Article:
In 2013, the IRS released a statement regarding taxpayers, both local and foreign, about paying their dues via card or wire transfer. To be accurate, these issues can get quite complex and intractable, so the IRS all too familiar with the loopholes. They also repeated the warning in 2014, reiterating that the IRS wouldn’t go to great extremes just to make you pay your dues.
The guideline, indeed, are worth reiterating once more. As a taxpayer, whether individual or business, you have the right to know the following:
- The IRS won’t ask for payments to be made via credit or wire transfer, let alone ask for credit card information. Scammers may use the same toll-free number the IRS uses, but phone calls aren’t a mode of tax collection.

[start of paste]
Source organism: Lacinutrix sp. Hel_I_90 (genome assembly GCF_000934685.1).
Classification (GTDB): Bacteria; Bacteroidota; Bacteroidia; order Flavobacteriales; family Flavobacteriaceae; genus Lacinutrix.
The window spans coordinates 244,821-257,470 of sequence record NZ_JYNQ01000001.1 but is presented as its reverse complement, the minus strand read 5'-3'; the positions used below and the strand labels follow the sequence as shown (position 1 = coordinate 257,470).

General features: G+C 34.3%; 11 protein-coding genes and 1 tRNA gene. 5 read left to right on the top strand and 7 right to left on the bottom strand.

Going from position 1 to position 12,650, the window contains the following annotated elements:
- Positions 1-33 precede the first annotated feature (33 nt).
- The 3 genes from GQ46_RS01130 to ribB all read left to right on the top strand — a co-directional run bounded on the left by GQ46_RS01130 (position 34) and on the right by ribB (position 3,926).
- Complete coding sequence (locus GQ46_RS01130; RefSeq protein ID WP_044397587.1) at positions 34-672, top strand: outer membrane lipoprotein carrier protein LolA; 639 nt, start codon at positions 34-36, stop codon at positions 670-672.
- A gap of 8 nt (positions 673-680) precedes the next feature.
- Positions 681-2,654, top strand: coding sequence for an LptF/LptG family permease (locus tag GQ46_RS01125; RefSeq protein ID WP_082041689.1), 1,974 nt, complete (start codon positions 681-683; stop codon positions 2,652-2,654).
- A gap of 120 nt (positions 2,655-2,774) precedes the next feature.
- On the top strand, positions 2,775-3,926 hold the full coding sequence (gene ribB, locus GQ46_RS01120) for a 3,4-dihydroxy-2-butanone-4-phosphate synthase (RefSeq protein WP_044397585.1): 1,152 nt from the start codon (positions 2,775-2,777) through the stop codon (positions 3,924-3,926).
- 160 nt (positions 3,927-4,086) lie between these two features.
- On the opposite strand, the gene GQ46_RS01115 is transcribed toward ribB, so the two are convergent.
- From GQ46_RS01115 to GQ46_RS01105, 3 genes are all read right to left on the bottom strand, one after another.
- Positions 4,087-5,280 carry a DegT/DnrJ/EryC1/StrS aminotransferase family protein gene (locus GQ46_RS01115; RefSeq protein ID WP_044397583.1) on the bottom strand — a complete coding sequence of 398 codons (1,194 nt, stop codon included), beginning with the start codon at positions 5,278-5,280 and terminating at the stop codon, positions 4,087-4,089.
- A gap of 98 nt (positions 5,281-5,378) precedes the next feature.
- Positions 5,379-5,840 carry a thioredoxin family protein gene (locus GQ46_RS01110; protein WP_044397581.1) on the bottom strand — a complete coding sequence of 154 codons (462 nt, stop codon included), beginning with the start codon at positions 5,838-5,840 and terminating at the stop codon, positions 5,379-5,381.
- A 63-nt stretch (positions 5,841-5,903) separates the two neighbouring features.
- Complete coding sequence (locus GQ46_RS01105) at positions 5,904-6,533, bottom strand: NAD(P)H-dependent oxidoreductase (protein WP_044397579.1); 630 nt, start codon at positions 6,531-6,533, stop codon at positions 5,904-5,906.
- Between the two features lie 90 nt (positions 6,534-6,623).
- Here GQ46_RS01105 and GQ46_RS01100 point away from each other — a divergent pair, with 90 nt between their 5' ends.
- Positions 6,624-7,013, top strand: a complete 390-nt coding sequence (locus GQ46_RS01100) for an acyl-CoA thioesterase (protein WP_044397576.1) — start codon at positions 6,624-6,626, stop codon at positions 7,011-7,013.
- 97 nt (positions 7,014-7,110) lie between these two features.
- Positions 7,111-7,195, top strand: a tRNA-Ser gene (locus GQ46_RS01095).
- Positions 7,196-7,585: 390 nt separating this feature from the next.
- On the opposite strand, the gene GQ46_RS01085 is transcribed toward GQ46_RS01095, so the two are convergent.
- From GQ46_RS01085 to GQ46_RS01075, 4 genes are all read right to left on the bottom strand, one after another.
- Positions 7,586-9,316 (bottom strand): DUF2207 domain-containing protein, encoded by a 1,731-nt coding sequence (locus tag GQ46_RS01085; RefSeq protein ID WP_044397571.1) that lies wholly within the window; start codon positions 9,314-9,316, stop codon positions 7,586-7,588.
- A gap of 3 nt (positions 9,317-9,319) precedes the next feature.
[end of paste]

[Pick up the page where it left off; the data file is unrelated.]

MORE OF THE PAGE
- In relation to the first item, the IRS won’t ask for any other sensitive information (e.g. Social Security Numbers, PINs).
- The IRS won’t threaten taxpayers with outstanding dues with arrest or suspension of business or driver’s licenses, as well as deportation (for foreigners).
- The IRS only operates one website: IRS.gov.
- A call from the IRS won’t be followed with a call from the DMV or local police, which usually follows the official number, in a span of seconds or minutes (unless it’s a non-tax-related matter).
It’s during these situations that a review of your rights as a taxpayer is necessary. The IRS may be scary at times, but they’re anything but charlatans.